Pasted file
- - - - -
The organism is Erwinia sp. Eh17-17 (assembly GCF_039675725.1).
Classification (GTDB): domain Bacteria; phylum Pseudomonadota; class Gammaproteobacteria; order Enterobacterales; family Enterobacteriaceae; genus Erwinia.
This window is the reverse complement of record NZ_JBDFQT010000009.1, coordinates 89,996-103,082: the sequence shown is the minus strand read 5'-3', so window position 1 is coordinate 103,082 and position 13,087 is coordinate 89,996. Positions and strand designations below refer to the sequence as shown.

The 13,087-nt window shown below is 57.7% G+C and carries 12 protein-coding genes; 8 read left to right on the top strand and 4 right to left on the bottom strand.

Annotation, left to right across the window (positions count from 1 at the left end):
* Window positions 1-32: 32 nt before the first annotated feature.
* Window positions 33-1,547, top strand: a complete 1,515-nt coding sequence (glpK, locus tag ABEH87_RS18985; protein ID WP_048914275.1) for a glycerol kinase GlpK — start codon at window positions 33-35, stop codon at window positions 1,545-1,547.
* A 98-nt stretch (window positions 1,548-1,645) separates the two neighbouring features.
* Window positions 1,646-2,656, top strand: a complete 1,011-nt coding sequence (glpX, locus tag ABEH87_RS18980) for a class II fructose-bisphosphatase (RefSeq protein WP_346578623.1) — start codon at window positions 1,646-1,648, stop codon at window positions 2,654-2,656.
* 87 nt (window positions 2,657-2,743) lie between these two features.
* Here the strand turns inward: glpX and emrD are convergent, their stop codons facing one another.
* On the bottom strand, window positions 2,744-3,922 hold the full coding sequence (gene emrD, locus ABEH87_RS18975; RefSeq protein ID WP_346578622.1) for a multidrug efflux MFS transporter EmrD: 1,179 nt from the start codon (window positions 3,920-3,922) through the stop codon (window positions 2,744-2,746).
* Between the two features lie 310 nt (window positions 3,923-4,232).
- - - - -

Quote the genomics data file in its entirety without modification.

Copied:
The organism is Erwinia sp. Eh17-17 (assembly GCF_039675725.1).
Classification (GTDB): domain Bacteria; phylum Pseudomonadota; class Gammaproteobacteria; order Enterobacterales; family Enterobacteriaceae; genus Erwinia.
This window is the reverse complement of record NZ_JBDFQT010000009.1, coordinates 89,996-103,082: the sequence shown is the minus strand read 5'-3', so window position 1 is coordinate 103,082 and position 13,087 is coordinate 89,996. Positions and strand designations below refer to the sequence as shown.

The 13,087-nt window shown below is 57.7% G+C and carries 12 protein-coding genes; 8 read left to right on the top strand and 4 right to left on the bottom strand.

Annotation, left to right across the window (positions count from 1 at the left end):
* Window positions 1-32: 32 nt before the first annotated feature.
* Window positions 33-1,547, top strand: a complete 1,515-nt coding sequence (glpK, locus tag ABEH87_RS18985; protein ID WP_048914275.1) for a glycerol kinase GlpK — start codon at window positions 33-35, stop codon at window positions 1,545-1,547.
* A 98-nt stretch (window positions 1,548-1,645) separates the two neighbouring features.
* Window positions 1,646-2,656, top strand: a complete 1,011-nt coding sequence (glpX, locus tag ABEH87_RS18980) for a class II fructose-bisphosphatase (RefSeq protein WP_346578623.1) — start codon at window positions 1,646-1,648, stop codon at window positions 2,654-2,656.
* 87 nt (window positions 2,657-2,743) lie between these two features.
* Here the strand turns inward: glpX and emrD are convergent, their stop codons facing one another.
* On the bottom strand, window positions 2,744-3,922 hold the full coding sequence (gene emrD, locus ABEH87_RS18975; RefSeq protein ID WP_346578622.1) for a multidrug efflux MFS transporter EmrD: 1,179 nt from the start codon (window positions 3,920-3,922) through the stop codon (window positions 2,744-2,746).
* Between the two features lie 310 nt (window positions 3,923-4,232).